In Memory of Geronimo Bayard

Published in the October 2001 Issue of Anvil Magazine

In Memory of Geronimo Bayard

It is with broken heart and tears in my eyes that I write this letter. I still haven't figured out a good way of saying it, but Geronimo died July 16th in his shop. His death was sudden and unexpected; apparently a heart attack. He had been complaining of chest pains for a long time, but his doctor kept reassuring him that it was just pleurisy. Anyway, he is gone now. The darned doctor is alive and well.

I'm not taking it very well. Geronimo was much more to me than a dearly loved husband. He was my partner, my constant companion and closest friend. His loss will take some getting over.

Perhaps one of the saddest things is that this spring the classes really took off, and even more so in the summer of 2001. I can't believe how many people have e-mailed and phoned wanting to sign up, just since Geronimo died. This was in large part due to the wonderful cooperation of you folks and the coverage you gave the school in ANVIL Magazine and on your web site.

Of course there will be no more classes-Geronimo was the school. I worked hard at it, too, but I don't do blacksmithing.

Geronimo had selected the epitaph he wanted long ago. It was on an old headstone marking the grave of a blacksmith in Wales, which some of your readers may have seen before:

My sledge and hammer lay reclined,
My bellows, too, have lost their wind,
My fire's extinct, my forged decayed,
And in the dust my vise is laid;
My coal is spent, my iron gone,
My nails are driven-my work is done.

We are going to try and get the local monument company to work with Alan Flashing and Grayson Nance of nearby Flashing Forge, both of whom were friends of Geronimo's, so that the marker will be of steel and made by real blacksmiths who knew him.

At Geronimo's service, on a table we displayed the ANVIL Magazines that had the three articles Geronimo had written, along with his photo albums and portfolio.
Mary Bayard, Oakland, Oregon

From the obituary in the News-Review of Roseburg, Oregon...

From his father Robert Bayard, Geronimo learned that a man must always take care of his family, stand up for what is right and never run away from a fight. A tough and perhaps old-fashioned code to live up to, but it always served him well. His father instilled in Geronimo the love of horses that was to be a driving force for his entire lifetime. He also taught him how to shoe horses. Geronimo began shoeing when he was 14 years old and although he also worked at many other things during his life, he never completely stopped shoeing and always returned to it.

As a young man he once took a job in a gym to combine wage-earning with his interest in bodybuilding and placed in the top ten in the New York Mr. Universe competition. A few of his other pursuits included owning his own landscaping company, spending a few years as a motorcycle policeman, being owner/operator of a long haul semi-truck, and being in charge of building a multi-million dollar recreational vehicle park in Florida, and then managing it.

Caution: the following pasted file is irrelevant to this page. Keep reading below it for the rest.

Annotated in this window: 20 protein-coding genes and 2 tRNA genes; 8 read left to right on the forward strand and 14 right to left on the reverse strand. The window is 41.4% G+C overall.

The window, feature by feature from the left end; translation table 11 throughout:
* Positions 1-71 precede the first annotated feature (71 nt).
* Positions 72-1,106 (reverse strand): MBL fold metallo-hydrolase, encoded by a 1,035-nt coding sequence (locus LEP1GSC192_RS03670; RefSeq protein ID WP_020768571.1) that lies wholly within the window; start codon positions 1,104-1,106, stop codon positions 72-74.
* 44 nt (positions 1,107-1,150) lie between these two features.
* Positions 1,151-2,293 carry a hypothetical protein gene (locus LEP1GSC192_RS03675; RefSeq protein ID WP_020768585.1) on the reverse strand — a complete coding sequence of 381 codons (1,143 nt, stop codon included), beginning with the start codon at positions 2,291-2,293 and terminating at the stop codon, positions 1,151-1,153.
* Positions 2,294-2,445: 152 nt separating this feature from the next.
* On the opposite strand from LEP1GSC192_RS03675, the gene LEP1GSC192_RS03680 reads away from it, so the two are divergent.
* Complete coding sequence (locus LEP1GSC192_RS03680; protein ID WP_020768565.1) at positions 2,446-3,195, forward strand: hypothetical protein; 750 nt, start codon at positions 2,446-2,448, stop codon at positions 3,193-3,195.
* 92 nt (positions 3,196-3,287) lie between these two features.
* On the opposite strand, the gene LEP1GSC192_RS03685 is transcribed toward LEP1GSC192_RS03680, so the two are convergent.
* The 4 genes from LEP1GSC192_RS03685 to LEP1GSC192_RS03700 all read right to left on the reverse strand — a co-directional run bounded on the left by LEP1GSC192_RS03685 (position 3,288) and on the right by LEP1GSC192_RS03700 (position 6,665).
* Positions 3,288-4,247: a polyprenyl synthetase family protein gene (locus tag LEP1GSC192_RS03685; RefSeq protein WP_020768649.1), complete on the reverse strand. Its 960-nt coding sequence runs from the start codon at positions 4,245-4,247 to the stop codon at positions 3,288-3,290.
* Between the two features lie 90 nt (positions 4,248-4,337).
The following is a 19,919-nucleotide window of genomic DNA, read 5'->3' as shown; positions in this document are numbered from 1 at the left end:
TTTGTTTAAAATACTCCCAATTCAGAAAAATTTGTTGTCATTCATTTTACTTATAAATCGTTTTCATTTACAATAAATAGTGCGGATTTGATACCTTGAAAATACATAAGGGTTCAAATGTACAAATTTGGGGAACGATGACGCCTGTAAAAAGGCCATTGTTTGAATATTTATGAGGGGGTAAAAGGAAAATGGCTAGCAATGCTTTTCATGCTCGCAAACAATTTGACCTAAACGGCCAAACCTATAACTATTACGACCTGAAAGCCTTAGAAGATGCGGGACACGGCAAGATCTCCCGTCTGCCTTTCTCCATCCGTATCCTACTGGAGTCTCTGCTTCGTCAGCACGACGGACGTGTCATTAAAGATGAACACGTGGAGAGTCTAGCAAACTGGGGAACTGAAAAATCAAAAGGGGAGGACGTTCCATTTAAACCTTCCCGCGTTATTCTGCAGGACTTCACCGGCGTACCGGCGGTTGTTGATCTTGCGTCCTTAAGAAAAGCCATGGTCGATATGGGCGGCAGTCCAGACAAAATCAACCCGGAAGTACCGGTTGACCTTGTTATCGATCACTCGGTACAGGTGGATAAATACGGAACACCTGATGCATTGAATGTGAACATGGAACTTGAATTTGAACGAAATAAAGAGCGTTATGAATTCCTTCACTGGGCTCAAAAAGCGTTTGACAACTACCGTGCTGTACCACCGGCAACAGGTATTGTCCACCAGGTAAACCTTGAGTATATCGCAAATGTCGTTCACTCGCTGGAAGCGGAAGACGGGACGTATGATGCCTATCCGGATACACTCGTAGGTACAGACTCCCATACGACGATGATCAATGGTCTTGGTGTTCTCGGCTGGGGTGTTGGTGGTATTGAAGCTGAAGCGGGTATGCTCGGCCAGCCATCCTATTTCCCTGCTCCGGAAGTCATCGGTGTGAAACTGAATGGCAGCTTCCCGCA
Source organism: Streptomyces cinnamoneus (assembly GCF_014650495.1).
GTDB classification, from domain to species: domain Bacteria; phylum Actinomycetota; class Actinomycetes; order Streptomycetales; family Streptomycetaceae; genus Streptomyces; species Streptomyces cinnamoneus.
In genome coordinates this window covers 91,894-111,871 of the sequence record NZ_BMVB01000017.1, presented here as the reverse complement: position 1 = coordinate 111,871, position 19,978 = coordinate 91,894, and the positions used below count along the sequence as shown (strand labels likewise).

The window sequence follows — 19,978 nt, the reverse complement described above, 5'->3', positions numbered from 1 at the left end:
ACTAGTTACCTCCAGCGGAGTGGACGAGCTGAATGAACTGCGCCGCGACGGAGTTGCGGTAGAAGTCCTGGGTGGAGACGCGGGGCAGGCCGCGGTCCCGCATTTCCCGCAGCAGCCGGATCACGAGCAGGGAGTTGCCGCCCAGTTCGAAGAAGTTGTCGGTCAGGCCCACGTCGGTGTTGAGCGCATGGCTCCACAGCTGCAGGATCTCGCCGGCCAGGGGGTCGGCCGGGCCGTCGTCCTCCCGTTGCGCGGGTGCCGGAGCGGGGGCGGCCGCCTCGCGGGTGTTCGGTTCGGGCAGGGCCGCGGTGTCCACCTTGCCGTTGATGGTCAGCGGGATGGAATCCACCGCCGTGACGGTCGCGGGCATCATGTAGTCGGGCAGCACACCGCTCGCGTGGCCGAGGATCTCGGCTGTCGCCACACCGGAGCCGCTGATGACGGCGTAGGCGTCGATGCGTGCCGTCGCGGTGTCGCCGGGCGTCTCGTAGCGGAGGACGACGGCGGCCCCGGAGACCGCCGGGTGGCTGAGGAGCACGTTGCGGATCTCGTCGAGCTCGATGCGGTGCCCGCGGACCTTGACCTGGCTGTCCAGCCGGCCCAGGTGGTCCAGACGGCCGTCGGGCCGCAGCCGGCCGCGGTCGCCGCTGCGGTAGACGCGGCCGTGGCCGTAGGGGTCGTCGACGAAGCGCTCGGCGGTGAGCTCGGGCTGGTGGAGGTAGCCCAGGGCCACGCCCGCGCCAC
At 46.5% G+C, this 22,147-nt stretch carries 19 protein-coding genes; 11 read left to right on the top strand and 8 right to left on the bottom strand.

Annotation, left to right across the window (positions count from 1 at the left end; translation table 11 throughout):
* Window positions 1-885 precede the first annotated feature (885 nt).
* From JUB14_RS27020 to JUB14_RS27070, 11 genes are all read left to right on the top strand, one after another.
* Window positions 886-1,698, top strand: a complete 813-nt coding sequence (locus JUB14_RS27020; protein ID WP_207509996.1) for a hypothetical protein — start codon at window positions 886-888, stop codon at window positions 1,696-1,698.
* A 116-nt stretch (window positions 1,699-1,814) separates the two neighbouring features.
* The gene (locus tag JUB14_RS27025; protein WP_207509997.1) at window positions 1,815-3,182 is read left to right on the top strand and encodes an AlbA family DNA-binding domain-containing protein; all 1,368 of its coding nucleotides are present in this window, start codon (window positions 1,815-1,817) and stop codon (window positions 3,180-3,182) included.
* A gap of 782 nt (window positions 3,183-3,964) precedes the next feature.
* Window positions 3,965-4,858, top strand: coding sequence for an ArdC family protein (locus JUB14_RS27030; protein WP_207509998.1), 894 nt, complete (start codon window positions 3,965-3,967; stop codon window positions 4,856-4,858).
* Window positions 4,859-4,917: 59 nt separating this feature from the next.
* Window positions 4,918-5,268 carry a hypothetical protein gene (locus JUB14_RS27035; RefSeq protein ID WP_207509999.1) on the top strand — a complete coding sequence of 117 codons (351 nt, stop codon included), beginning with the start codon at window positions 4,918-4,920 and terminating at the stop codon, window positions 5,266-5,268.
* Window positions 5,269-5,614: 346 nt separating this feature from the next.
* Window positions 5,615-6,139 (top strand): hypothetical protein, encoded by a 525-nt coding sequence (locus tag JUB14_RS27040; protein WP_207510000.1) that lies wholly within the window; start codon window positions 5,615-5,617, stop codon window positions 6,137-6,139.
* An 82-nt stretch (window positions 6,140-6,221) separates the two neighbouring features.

Geronimo decided that in order to become the best horseshoer he could possibly be, he would need more education. He drove from Florida to California to attend the best school he could find and in 1978 he graduated from the Porterville Horseshoeing School. He returned to Florida, but soon afterwards moved to the Roseburg, Oregon area. Whether he was shoeing a show horse worth many thousands of dollars or trimming a backyard pet donkey, Geronimo always gave each animal his absolute best effort.

In 1990 Geronimo was married to Mary Smith Nelson Bayard, who is his only surviving family.

Since 1994 Geronimo has been helping horses and their owners in all parts of the world by answering questions about horse care and shoeing via his web site on the Internet.

Blacksmithing-the craft of making items out of metal-was a natural outgrowth from horseshoeing. In latter years as working under horses became more difficult, Geronimo spent more time blacksmithing and less time shoeing. Eighteenth-century blacksmithing especially appealed to his sense of honor and tradition and, in 1995, Geronimo started his American Blacksmith School to pass some of his smithing knowledge onto others.

One of his recent graduates summed it up by writing, "Thank you for the education. I loved the legend, lore, the mystery, and, best of all, the magic! Thank you." This sentiment is echoed by his widow Mary, his clients and many friends.

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